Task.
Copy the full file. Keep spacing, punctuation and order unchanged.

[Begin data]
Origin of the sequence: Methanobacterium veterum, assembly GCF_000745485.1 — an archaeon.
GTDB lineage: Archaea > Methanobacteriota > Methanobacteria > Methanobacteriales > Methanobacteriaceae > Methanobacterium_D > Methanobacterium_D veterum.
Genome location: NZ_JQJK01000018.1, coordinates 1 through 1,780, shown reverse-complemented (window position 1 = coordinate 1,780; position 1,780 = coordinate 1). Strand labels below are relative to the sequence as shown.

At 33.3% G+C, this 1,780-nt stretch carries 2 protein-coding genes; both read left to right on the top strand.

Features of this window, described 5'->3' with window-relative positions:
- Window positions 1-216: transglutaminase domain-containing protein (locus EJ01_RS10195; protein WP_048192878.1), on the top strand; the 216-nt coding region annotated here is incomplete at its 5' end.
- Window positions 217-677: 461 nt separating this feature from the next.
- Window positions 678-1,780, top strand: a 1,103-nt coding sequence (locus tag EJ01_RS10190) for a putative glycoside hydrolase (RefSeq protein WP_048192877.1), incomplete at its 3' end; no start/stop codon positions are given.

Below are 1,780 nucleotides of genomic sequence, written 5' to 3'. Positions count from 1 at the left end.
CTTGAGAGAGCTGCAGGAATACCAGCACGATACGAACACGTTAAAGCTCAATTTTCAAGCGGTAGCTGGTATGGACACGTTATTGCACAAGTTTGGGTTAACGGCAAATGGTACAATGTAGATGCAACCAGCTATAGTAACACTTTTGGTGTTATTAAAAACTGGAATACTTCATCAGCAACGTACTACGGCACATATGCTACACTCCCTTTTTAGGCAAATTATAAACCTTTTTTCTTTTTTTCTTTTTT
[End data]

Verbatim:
Origin of the sequence: Methanobacterium veterum, assembly GCF_000745485.1 — an archaeon.
GTDB lineage: Archaea > Methanobacteriota > Methanobacteria > Methanobacteriales > Methanobacteriaceae > Methanobacterium_D > Methanobacterium_D veterum.
Genome location: NZ_JQJK01000018.1, coordinates 1 through 1,780, shown reverse-complemented (window position 1 = coordinate 1,780; position 1,780 = coordinate 1). Strand labels below are relative to the sequence as shown.

At 33.3% G+C, this 1,780-nt stretch carries 2 protein-coding genes; both read left to right on the top strand.

Features of this window, described 5'->3' with window-relative positions:
- Window positions 1-216: transglutaminase domain-containing protein (locus EJ01_RS10195; protein WP_048192878.1), on the top strand; the 216-nt coding region annotated here is incomplete at its 5' end.
- Window positions 217-677: 461 nt separating this feature from the next.
- Window positions 678-1,780, top strand: a 1,103-nt coding sequence (locus tag EJ01_RS10190) for a putative glycoside hydrolase (RefSeq protein WP_048192877.1), incomplete at its 3' end; no start/stop codon positions are given.

Below are 1,780 nucleotides of genomic sequence, written 5' to 3'. Positions count from 1 at the left end.
CTTGAGAGAGCTGCAGGAATACCAGCACGATACGAACACGTTAAAGCTCAATTTTCAAGCGGTAGCTGGTATGGACACGTTATTGCACAAGTTTGGGTTAACGGCAAATGGTACAATGTAGATGCAACCAGCTATAGTAACACTTTTGGTGTTATTAAAAACTGGAATACTTCATCAGCAACGTACTACGGCACATATGCTACACTCCCTTTTTAGGCAAATTATAAACCTTTTTTCTTTTTTTCTTTTTT